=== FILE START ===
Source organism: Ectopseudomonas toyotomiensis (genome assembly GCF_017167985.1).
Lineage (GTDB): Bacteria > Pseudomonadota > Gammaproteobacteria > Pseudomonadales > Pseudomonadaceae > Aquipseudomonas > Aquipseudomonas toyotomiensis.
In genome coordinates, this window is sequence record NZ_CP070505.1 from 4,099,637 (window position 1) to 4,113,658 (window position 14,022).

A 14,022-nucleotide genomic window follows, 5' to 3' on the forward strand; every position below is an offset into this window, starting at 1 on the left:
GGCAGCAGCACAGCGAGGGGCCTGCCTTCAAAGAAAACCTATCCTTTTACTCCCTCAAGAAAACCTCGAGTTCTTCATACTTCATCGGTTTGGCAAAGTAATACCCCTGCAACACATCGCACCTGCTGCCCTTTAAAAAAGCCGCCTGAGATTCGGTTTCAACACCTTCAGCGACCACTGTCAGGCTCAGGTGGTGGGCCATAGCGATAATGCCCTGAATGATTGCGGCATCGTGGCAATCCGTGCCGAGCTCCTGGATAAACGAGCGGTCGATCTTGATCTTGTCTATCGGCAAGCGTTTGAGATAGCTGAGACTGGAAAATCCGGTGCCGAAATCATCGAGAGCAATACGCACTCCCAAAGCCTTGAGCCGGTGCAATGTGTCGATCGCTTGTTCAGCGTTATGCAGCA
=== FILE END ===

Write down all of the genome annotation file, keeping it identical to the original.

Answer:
Source organism: Ectopseudomonas toyotomiensis (genome assembly GCF_017167985.1).
Lineage (GTDB): Bacteria > Pseudomonadota > Gammaproteobacteria > Pseudomonadales > Pseudomonadaceae > Aquipseudomonas > Aquipseudomonas toyotomiensis.
In genome coordinates, this window is sequence record NZ_CP070505.1 from 4,099,637 (window position 1) to 4,113,658 (window position 14,022).

A 14,022-nucleotide genomic window follows, 5' to 3' on the forward strand; every position below is an offset into this window, starting at 1 on the left:
GGCAGCAGCACAGCGAGGGGCCTGCCTTCAAAGAAAACCTATCCTTTTACTCCCTCAAGAAAACCTCGAGTTCTTCATACTTCATCGGTTTGGCAAAGTAATACCCCTGCAACACATCGCACCTGCTGCCCTTTAAAAAAGCCGCCTGAGATTCGGTTTCAACACCTTCAGCGACCACTGTCAGGCTCAGGTGGTGGGCCATAGCGATAATGCCCTGAATGATTGCGGCATCGTGGCAATCCGTGCCGAGCTCCTGGATAAACGAGCGGTCGATCTTGATCTTGTCTATCGGCAAGCGTTTGAGATAGCTGAGACTGGAAAATCCGGTGCCGAAATCATCGAGAGCAATACGCACTCCCAAAGCCTTGAGCCGGTGCAATGTGTCGATCGCTTGTTCAGCGTTATGCAGCA